Early adopter vs pragmatic users

I am not a early adopter person. Based on the business definition I wait for the first customers to fight off some of the problems, to experiment and find the bugs and then, if there is a potential benefit for me, to buy the second generation of the new toys. Sometimes I even buy a second-hand toy if the price is justifiable (some subjectivity applies).

Forcing upgrades vs enlarging the pie

But what I loathe is to throw away devices/phones/tablets which still have some life to entertain or be of assistance in any way. And here comes one of my gripes with the companies creating electronic gadgets: it is very hard to pump some life in electronic gadgets after the next iteration comes along. In order to “nudge” the users to upgrade, companies like Apple, Samsung, Google, Microsoft are just sending the “old generations” gadgets on a dead-line/oblivion life. The post is coming as it was revealed Apple is slowing the old phones functionality in order to “nudge” the user to upgrade. Meanwhile, the iFixit company is asking companies to think about technical solutions (at design stage)  in order to allow a “second life” of their products. The cost to upgrade/repair/fix is minimal but the impact on environment is significant, not mentioning the labor market it allows to prosper in developing countries. The ridiculous part of forcing the upgrade (or protecting against minor failures) is the new insurance fee some wireless companies are offering in case some minor parts are failing after one year warranty.

Pitfalls for easy repairs

The pledge might create problems as well, as you encounter shady companies who are selling electronic components pretending to be originals. The fake iPhones* are everywhere and seems to leak from manufacturers who are disposing defected batches of hardware components on the market without any concerns about the detrimental blows to the original products. On one hand Apple is not interested to police what is happening on the shady market of fake phones and is almost impossible to follow the hardware components at the suppliers level. The hardware suppliers are happy to get rid of defect batches and are not asking questions of where the components are flying with a much smaller price than the good ones.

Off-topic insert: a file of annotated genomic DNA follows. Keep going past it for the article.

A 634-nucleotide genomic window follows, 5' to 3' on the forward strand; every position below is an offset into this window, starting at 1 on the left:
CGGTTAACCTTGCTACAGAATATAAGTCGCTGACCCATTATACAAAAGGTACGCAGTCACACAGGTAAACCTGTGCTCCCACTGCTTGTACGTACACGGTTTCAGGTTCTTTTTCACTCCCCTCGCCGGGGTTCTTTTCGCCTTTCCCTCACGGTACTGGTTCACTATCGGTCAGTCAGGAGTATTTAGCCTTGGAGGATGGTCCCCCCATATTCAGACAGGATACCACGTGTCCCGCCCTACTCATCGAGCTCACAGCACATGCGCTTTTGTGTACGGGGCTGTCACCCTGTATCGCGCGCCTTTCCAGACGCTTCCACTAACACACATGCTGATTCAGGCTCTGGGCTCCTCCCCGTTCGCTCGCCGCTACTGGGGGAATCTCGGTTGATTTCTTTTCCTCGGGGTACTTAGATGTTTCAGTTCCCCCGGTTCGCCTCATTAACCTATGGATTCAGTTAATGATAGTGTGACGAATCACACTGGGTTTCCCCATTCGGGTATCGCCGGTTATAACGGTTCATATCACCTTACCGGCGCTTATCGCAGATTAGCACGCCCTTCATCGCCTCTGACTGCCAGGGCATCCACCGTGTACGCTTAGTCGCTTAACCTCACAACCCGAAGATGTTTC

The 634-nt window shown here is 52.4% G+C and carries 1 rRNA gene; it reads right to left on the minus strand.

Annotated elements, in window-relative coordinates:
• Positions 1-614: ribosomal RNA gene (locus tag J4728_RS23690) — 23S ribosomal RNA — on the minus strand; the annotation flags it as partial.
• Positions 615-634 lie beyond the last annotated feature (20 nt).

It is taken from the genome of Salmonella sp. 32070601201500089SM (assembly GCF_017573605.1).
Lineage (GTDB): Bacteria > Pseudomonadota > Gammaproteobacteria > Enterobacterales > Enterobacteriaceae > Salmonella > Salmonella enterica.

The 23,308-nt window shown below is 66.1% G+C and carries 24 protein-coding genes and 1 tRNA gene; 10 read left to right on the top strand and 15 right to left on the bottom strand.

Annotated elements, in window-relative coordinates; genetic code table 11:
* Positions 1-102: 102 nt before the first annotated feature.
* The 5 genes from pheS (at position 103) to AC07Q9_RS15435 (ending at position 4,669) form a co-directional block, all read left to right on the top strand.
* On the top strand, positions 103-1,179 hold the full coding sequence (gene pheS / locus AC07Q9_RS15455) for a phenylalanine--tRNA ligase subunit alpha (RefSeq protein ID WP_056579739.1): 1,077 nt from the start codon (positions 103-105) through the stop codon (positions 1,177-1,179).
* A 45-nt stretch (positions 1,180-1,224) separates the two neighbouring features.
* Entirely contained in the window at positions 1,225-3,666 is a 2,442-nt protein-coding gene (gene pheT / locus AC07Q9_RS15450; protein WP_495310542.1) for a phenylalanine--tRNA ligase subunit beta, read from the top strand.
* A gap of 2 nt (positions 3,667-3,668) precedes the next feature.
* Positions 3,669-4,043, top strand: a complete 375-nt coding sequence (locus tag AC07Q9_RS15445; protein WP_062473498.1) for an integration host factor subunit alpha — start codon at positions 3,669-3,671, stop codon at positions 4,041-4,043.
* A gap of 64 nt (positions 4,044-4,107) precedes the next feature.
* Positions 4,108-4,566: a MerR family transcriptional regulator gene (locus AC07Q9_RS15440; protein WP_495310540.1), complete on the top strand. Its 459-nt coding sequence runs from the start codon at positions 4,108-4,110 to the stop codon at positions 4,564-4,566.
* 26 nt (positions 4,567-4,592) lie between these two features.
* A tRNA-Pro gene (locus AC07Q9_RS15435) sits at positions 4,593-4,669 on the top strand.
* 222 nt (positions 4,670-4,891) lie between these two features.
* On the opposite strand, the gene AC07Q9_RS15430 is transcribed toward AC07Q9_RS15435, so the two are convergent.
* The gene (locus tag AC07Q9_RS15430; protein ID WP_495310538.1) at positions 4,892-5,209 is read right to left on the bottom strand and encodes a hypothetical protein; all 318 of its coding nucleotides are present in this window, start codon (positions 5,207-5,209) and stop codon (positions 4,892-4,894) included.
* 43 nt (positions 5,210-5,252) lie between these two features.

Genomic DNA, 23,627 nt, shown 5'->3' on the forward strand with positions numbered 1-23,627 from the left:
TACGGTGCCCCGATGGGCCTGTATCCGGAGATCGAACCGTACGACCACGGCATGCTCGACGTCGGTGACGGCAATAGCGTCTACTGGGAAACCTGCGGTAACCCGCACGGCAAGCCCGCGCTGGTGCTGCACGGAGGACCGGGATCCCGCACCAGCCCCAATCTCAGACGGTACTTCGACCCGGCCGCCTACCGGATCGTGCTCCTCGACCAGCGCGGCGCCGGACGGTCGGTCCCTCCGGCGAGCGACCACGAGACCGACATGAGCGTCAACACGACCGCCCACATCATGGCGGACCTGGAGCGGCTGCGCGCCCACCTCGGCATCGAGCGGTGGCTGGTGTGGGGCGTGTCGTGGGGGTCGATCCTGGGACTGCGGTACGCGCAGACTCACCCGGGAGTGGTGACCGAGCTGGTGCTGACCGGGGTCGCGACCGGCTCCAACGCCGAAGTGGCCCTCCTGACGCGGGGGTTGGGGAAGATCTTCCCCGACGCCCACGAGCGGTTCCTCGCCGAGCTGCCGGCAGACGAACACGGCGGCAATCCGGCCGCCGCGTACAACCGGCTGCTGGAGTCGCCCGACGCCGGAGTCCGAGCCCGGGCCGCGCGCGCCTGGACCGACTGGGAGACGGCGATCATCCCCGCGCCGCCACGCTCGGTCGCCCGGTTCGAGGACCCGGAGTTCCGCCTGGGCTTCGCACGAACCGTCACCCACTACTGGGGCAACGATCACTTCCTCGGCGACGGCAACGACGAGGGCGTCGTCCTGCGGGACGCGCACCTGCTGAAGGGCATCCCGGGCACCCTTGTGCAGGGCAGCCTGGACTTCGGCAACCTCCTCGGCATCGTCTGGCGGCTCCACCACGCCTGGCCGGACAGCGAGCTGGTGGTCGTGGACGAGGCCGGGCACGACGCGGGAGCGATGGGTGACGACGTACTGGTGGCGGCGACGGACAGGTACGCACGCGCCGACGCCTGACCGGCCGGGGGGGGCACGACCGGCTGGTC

Continuing on the same vein, I remember a famous article in Bloomberg Businessweek about Pentagon contractors delivering components salvaged from China and found that some of them are fake. Imagine a counterfeit component in military equipment !!

Open the software, if possible

In order to re-use those gadgets, the batteries, screens, keyboards, connectors should be easily replaceable and here comes the discussion opened by iFixit (that I strongly endorse): dear Apple, Samsung, LG and others, please consider the second life of your gadgets for customers who are not ready to spend $$$ for basic functions but will love to have a first encounter with mobile technology at a lower price. They could become your future customers in the years to come…

What I propose is to support a “second-life” for out-of-date gadgets, by allowing wisdom of crowds to bring more life (or even new features) to hardware components by altering the SOFTWARE side of them (or firmware in geek language). There are initiatives for different products out there and I will only enumerate some of them:

  • OpenWRT – for wireless routers or other embedded devices
  • Magic Lantern for Canon cameras
  • for older Android phones or tablets please search on xda-developers website for new images to upgrade your phone to the new versions of the Android OS



There is a ripple effect on economy by making repairs accessible and opening software components running on them:

  • less electronic waste
  • developing skills to prolong the lifetime of electronic gadgets
  • developing skills to adapt the software to local economies
  • introduction to the eco-systems of each mobile software framework
  • inclusion of more people in developing software/firmware for different markets which could flow back into new products

Instead of thinking from quarter to quarter (for financial results) the gadget companies should seek for a more inclusive market of their products by allowing easy replacements and supporting open source firmware.


  1. China makes $37 fake iPhone 6s
  2. Fake iPhone X has a fake notch, obviously